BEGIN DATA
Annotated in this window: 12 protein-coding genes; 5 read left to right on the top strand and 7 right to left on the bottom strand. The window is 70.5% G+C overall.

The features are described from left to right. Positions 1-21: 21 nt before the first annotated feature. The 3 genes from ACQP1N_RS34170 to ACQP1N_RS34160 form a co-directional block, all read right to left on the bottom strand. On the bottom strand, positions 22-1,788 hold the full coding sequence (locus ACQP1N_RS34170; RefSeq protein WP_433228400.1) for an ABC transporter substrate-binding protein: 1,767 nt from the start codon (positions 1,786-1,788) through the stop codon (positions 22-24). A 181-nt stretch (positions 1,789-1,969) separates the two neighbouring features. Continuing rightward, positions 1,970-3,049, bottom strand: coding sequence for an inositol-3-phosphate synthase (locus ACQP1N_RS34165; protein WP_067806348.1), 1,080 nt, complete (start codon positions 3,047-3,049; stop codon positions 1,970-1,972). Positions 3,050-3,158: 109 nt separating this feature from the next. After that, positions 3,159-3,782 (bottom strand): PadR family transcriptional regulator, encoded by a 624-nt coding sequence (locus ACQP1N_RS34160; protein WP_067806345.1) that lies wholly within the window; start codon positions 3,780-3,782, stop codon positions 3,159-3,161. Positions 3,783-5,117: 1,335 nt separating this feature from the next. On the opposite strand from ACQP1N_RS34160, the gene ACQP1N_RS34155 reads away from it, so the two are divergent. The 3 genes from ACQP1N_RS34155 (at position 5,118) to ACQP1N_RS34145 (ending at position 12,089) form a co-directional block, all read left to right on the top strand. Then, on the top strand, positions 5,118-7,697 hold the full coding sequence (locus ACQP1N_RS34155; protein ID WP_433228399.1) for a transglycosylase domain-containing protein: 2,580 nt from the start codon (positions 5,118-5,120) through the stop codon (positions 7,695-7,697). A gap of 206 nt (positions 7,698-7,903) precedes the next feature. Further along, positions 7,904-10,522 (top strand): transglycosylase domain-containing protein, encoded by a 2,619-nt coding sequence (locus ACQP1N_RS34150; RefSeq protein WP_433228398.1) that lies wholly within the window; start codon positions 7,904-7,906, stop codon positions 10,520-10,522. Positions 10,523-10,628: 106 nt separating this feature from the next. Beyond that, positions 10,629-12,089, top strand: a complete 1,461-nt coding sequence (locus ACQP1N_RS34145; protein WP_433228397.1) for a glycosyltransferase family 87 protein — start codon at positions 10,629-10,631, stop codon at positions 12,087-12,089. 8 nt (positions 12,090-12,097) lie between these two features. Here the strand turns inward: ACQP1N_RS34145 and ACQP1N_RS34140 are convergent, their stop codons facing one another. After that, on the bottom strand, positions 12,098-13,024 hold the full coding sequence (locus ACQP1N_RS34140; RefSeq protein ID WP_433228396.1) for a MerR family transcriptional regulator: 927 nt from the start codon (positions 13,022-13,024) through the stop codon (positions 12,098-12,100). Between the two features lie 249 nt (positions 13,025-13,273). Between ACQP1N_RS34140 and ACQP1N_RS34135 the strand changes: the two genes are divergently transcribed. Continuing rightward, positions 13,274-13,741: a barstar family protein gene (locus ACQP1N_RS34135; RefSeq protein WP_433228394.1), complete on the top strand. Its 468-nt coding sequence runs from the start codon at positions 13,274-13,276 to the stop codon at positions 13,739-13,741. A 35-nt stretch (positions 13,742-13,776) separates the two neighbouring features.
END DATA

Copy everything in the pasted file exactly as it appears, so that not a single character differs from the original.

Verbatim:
Annotated in this window: 12 protein-coding genes; 5 read left to right on the top strand and 7 right to left on the bottom strand. The window is 70.5% G+C overall.

The features are described from left to right. Positions 1-21: 21 nt before the first annotated feature. The 3 genes from ACQP1N_RS34170 to ACQP1N_RS34160 form a co-directional block, all read right to left on the bottom strand. On the bottom strand, positions 22-1,788 hold the full coding sequence (locus ACQP1N_RS34170; RefSeq protein WP_433228400.1) for an ABC transporter substrate-binding protein: 1,767 nt from the start codon (positions 1,786-1,788) through the stop codon (positions 22-24). A 181-nt stretch (positions 1,789-1,969) separates the two neighbouring features. Continuing rightward, positions 1,970-3,049, bottom strand: coding sequence for an inositol-3-phosphate synthase (locus ACQP1N_RS34165; protein WP_067806348.1), 1,080 nt, complete (start codon positions 3,047-3,049; stop codon positions 1,970-1,972). Positions 3,050-3,158: 109 nt separating this feature from the next. After that, positions 3,159-3,782 (bottom strand): PadR family transcriptional regulator, encoded by a 624-nt coding sequence (locus ACQP1N_RS34160; protein WP_067806345.1) that lies wholly within the window; start codon positions 3,780-3,782, stop codon positions 3,159-3,161. Positions 3,783-5,117: 1,335 nt separating this feature from the next. On the opposite strand from ACQP1N_RS34160, the gene ACQP1N_RS34155 reads away from it, so the two are divergent. The 3 genes from ACQP1N_RS34155 (at position 5,118) to ACQP1N_RS34145 (ending at position 12,089) form a co-directional block, all read left to right on the top strand. Then, on the top strand, positions 5,118-7,697 hold the full coding sequence (locus ACQP1N_RS34155; protein ID WP_433228399.1) for a transglycosylase domain-containing protein: 2,580 nt from the start codon (positions 5,118-5,120) through the stop codon (positions 7,695-7,697). A gap of 206 nt (positions 7,698-7,903) precedes the next feature. Further along, positions 7,904-10,522 (top strand): transglycosylase domain-containing protein, encoded by a 2,619-nt coding sequence (locus ACQP1N_RS34150; RefSeq protein WP_433228398.1) that lies wholly within the window; start codon positions 7,904-7,906, stop codon positions 10,520-10,522. Positions 10,523-10,628: 106 nt separating this feature from the next. Beyond that, positions 10,629-12,089, top strand: a complete 1,461-nt coding sequence (locus ACQP1N_RS34145; protein WP_433228397.1) for a glycosyltransferase family 87 protein — start codon at positions 10,629-10,631, stop codon at positions 12,087-12,089. 8 nt (positions 12,090-12,097) lie between these two features. Here the strand turns inward: ACQP1N_RS34145 and ACQP1N_RS34140 are convergent, their stop codons facing one another. After that, on the bottom strand, positions 12,098-13,024 hold the full coding sequence (locus ACQP1N_RS34140; RefSeq protein ID WP_433228396.1) for a MerR family transcriptional regulator: 927 nt from the start codon (positions 13,022-13,024) through the stop codon (positions 12,098-12,100). Between the two features lie 249 nt (positions 13,025-13,273). Between ACQP1N_RS34140 and ACQP1N_RS34135 the strand changes: the two genes are divergently transcribed. Continuing rightward, positions 13,274-13,741: a barstar family protein gene (locus ACQP1N_RS34135; RefSeq protein WP_433228394.1), complete on the top strand. Its 468-nt coding sequence runs from the start codon at positions 13,274-13,276 to the stop codon at positions 13,739-13,741. A 35-nt stretch (positions 13,742-13,776) separates the two neighbouring features.